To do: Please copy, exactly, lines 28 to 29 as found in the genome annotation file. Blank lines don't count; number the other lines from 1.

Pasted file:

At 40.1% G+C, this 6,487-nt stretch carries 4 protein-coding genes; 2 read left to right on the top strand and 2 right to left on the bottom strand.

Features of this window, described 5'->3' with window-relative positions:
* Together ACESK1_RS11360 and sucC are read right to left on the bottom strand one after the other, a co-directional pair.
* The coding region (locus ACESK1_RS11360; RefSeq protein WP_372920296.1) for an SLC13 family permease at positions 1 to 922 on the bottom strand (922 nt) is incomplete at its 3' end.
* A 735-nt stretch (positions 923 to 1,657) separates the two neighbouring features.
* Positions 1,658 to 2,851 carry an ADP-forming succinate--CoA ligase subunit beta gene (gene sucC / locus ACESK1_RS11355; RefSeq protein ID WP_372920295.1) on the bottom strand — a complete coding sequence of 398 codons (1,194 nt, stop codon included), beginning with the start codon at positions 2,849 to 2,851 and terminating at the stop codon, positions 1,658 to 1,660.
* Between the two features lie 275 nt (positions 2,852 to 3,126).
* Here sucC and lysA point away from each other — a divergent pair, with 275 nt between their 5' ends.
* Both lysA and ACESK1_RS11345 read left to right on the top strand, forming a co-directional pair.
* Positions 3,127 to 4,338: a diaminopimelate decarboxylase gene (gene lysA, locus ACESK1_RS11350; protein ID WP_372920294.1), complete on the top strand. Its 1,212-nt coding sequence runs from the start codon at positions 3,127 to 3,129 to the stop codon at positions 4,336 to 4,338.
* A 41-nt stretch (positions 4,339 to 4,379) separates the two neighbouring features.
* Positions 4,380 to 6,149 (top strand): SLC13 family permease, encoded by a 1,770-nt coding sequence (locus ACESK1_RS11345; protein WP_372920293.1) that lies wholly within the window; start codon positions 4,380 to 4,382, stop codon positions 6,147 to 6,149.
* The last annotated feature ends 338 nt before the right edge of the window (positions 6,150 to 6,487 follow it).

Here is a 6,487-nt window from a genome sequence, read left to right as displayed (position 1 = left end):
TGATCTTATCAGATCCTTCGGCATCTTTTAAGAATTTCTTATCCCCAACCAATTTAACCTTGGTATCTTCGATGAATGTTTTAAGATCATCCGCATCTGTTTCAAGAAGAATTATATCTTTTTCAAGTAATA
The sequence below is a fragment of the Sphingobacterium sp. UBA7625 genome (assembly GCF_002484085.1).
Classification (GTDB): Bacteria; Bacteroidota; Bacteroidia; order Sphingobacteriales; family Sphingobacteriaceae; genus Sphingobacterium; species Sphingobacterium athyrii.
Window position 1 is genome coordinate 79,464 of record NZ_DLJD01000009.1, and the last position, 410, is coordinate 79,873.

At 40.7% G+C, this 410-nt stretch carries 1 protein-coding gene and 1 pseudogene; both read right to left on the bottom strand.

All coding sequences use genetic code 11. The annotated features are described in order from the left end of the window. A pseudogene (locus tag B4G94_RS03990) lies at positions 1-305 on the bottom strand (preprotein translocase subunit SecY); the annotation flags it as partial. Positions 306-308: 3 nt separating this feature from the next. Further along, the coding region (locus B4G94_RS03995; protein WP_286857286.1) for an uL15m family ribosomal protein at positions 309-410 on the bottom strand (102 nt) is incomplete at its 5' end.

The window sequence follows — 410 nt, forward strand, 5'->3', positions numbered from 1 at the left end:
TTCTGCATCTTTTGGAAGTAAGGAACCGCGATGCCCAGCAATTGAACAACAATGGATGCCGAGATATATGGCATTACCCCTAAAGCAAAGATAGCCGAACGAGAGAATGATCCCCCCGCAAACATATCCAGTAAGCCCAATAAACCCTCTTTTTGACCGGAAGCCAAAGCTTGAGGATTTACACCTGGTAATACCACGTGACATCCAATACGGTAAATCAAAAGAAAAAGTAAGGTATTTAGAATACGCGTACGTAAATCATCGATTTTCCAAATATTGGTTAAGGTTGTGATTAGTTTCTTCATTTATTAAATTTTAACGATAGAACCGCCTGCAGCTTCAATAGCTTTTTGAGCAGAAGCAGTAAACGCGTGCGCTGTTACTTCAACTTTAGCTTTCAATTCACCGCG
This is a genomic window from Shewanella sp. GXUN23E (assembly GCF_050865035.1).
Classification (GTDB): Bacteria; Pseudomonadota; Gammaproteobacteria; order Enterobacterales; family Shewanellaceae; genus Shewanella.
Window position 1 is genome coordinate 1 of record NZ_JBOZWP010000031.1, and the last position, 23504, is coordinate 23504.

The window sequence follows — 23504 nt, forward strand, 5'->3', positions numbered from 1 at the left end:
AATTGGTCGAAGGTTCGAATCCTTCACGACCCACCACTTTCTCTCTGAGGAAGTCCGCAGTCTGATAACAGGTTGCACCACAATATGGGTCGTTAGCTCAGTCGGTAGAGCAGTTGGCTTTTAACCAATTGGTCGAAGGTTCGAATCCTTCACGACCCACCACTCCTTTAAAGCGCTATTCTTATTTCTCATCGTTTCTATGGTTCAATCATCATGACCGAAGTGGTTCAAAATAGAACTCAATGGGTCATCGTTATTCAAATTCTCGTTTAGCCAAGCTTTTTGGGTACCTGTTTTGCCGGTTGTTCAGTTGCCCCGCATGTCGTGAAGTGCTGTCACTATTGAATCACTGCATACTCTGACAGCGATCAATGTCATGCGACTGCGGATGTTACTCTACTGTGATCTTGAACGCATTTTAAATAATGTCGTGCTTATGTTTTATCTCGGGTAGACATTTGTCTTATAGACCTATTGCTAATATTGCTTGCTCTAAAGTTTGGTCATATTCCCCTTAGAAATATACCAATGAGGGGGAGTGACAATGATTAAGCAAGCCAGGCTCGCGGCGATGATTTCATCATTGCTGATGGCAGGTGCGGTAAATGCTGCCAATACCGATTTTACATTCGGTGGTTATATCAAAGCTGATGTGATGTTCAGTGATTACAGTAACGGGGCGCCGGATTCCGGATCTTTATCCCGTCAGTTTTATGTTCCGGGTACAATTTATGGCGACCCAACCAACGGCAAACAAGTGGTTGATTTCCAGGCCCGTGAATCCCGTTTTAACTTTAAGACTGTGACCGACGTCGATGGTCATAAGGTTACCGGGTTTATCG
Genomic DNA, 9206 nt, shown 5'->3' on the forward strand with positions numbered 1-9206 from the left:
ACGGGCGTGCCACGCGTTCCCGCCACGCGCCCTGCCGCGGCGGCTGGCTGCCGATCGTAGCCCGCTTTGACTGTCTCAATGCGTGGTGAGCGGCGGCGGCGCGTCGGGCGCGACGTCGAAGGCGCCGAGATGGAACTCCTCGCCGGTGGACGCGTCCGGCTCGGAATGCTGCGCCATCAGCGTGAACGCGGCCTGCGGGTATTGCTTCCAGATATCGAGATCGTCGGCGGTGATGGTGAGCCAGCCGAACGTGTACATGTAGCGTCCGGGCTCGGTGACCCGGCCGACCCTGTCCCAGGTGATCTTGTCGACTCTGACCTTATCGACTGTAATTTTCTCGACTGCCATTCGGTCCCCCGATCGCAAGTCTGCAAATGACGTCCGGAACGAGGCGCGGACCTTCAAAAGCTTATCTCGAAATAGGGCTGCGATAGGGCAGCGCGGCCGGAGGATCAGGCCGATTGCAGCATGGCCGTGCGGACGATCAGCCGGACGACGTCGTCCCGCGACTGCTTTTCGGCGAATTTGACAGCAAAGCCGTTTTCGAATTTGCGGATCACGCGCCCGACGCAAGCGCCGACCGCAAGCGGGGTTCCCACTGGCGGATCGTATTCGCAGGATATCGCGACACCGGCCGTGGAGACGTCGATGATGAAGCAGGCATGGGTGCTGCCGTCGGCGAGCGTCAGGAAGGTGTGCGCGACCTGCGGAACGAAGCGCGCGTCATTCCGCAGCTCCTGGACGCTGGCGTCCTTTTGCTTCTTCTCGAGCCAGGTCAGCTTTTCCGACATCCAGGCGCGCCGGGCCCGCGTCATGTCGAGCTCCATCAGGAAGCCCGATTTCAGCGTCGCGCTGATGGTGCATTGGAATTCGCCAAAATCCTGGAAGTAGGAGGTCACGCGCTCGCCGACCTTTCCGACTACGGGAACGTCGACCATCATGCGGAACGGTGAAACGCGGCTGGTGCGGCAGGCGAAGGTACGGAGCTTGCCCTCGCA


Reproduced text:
Genomic DNA, 9206 nt, shown 5'->3' on the forward strand with positions numbered 1-9206 from the left:
ACGGGCGTGCCACGCGTTCCCGCCACGCGCCCTGCCGCGGCGGCTGGCTGCCGATCGTAGCCCGCTTTGACTGTCTCAATGCGTGGTGAGCGGCGGCGGCGCGTCGGGCGCGACGTCGAAGGCGCCGAGATGGAACTCCTCGCCGGTGGACGCGTCCGGCTCGGAATGCTGCGCCATCAGCGTGAACGCGGCCTGCGGGTATTGCTTCCAGATATCGAGATCGTCGGCGGTGATGGTGAGCCAGCCGAACGTGTACATGTAGCGTCCGGGCTCGGTGACCCGGCCGACCCTGTCCCAGGTGATCTTGTCGACTCTGACCTTATCGACTGTAATTTTCTCGACTGCCATTCGGTCCCCCGATCGCAAGTCTGCAAATGACGTCCGGAACGAGGCGCGGACCTTCAAAAGCTTATCTCGAAATAGGGCTGCGATAGGGCAGCGCGGCCGGAGGATCAGGCCGATTGCAGCATGGCCGTGCGGACGATCAGCCGGACGACGTCGTCCCGCGACTGCTTTTCGGCGAATTTGACAGCAAAGCCGTTTTCGAATTTGCGGATCACGCGCCCGACGCAAGCGCCGACCGCAAGCGGGGTTCCCACTGGCGGATCGTATTCGCAGGATATCGCGACACCGGCCGTGGAGACGTCGATGATGAAGCAGGCATGGGTGCTGCCGTCGGCGAGCGTCAGGAAGGTGTGCGCGACCTGCGGAACGAAGCGCGCGTCATTCCGCAGCTCCTGGACGCTGGCGTCCTTTTGCTTCTTCTCGAGCCAGGTCAGCTTTTCCGACATCCAGGCGCGCCGGGCCCGCGTCATGTCGAGCTCCATCAGGAAGCCCGATTTCAGCGTCGCGCTGATGGTGCATTGGAATTCGCCAAAATCCTGGAAGTAGGAGGTCACGCGCTCGCCGACCTTTCCGACTACGGGAACGTCGACCATCATGCGGAACGGTGAAACGCGGCTGGTGCGGCAGGCGAAGGTACGGAGCTTGCCCTCGCA